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BOE says ‘yes’ to possible 4 percent raise


Staff Writer

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The Washington County Board of Education is ready to support a four percent raise for all of its employees. 

At the BOE’s Tuesday, April 27, meeting, the board unanimously opted to approve a budget draft for fiscal year 2022, which includes a four percent increase for all employees bringing the budget to $75,171,684.

”We haven’t given a really good raise in years,” Board Member Mary Beth Dellinger said. “I just think we owe (employees the raise). I think the four percent raise will affect everybody.” 

The BOE considered a budget with only the required step increase as well as budgets with a one percent, two percent and three percent raise for all employees. The four percent raise totaled about $2 million more than the step increase would have. 

Opting for raises in the system was also an identified priority for new Director of Schools Jerry Boyd.

“One item I asked that we at least consider is seriously looking at the salary and wage increases, the raises,” Boyd said at the start of the meeting. “(Finance Director Brad Hale) included a one, two and three percent raise. I asked him to also include what a four percent looks like. All positions, all employees, certified, non-certified, up to a four percent, across-the-board raise. I just want to see what the numbers look like. 

 “I think in looking at all of the (budget) items, I know there will be decisions made, but I think we keep that as a top priority.”

The board’s chosen budget also includes the board’s list of  “must have” items such as required step increases, University School revenue sharing, and electricity cost increases among other items. The board also sifted through its list of “optional items” keeping items such as $250,000 for career and technical education programs, two math interventionists and an added nurse position at Boones Creek School among other items.

But the budget, which will now go on to the Washington County Budget Committee for approval, also includes a $5,009,721 deficit.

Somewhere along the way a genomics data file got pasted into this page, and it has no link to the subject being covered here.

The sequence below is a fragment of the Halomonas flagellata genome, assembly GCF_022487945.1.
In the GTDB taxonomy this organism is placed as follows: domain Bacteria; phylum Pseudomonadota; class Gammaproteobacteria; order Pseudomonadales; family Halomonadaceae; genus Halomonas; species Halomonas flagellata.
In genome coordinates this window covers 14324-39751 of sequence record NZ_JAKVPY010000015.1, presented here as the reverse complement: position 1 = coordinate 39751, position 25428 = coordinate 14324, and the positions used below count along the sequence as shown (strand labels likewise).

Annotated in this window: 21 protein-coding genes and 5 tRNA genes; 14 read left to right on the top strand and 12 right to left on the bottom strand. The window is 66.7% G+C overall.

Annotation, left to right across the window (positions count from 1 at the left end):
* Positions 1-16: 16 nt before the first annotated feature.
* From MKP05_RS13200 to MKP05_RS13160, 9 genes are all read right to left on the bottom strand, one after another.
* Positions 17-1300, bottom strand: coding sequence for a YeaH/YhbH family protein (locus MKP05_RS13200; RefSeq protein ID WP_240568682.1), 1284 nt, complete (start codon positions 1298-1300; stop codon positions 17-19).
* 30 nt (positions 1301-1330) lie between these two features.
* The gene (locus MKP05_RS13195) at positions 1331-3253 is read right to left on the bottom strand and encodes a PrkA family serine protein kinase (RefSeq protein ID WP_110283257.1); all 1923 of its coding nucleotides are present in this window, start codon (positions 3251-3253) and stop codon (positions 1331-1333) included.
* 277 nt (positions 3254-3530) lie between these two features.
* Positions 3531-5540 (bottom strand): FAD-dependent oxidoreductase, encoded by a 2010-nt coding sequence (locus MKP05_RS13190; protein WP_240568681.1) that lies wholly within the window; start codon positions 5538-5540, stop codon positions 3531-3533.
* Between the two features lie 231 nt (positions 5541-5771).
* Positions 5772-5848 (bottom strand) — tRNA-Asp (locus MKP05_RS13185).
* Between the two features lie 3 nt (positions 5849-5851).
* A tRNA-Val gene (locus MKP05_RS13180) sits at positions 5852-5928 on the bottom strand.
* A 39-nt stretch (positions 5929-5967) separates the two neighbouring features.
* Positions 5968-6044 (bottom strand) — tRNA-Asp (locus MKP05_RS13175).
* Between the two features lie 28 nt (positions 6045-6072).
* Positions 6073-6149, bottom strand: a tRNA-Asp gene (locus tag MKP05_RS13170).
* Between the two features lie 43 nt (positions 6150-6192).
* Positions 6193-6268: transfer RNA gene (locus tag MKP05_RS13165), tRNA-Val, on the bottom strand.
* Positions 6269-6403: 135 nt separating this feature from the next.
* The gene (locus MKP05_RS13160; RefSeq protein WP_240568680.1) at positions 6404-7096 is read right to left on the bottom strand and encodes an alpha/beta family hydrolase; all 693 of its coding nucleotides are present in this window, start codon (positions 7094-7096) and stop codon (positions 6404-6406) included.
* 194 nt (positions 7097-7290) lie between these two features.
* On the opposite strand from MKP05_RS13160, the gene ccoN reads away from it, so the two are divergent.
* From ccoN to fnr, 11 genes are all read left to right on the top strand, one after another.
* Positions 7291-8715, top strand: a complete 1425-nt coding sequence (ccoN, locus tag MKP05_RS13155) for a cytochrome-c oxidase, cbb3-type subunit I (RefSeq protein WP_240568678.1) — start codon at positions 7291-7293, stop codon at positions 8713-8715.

The board opted to cover the gap with available fund balance dollars in a 5-3 vote. Board members Jason Day, Mary Beth Dellinger, Mike Masters, Mitch Meredith and Whitney Riddle voted in favor. Board members Keith Ervin, Chad Fleenor and David Hammond voted in opposition. Annette Buchanan was absent.

Beforehand, the board entertained two other motions to help close the budget gap. One included requesting that the commission cover $2 million of the deficit. The other included requesting the commission cover $1 million of the gap. Dellinger, Fleenor, Masters and Riddle voted in favor of the motion and Day, Ervin, Hammond and Meredith voted against the motion. With Buchanan absent, the tied votes were considered failed motions.

“It’s not unreasonable,” Riddle said, referring to the request for the commission to cover part of the budget deficit. “… It’s not outlandish stuff. It’s constructive figures. We’re sure they’re going to say no, but it might not be as much of a ‘no’ as we think. There’s nothing in there that’s crazy or silly or can’t be supported. It’s a reasonable use of funds. I think (Boyd and Hale) can defend it a little bit.”

Boyd added that he felt the $5 million budget gap could be decreased depending on revenue and basic education program funds from the state.

“On the $5 million gap, we do anticipate BEP funding to be adjusted,” Boyd said. “We hope that support from the legislature provides additional funds not just to Washington County Schools, but that it addresses the issues across the state. Then there were discussed increases on top of that that could result in, as (Hale) said, an additional $1-2 million on BEP funds. That would certainly lower that gap to around $3 million.

“…The $5 million figure is a huge amount, but we also know that is going to adjust down based on state revenue we anticipate receiving very soon.”

The board also voted 7-1 to approve the dietary fund budget with a four percent raise for dietary employees. Ervin was the lone “no” vote. The board also unanimously approved a request for $625,000 from the county to fund dietary capital needs.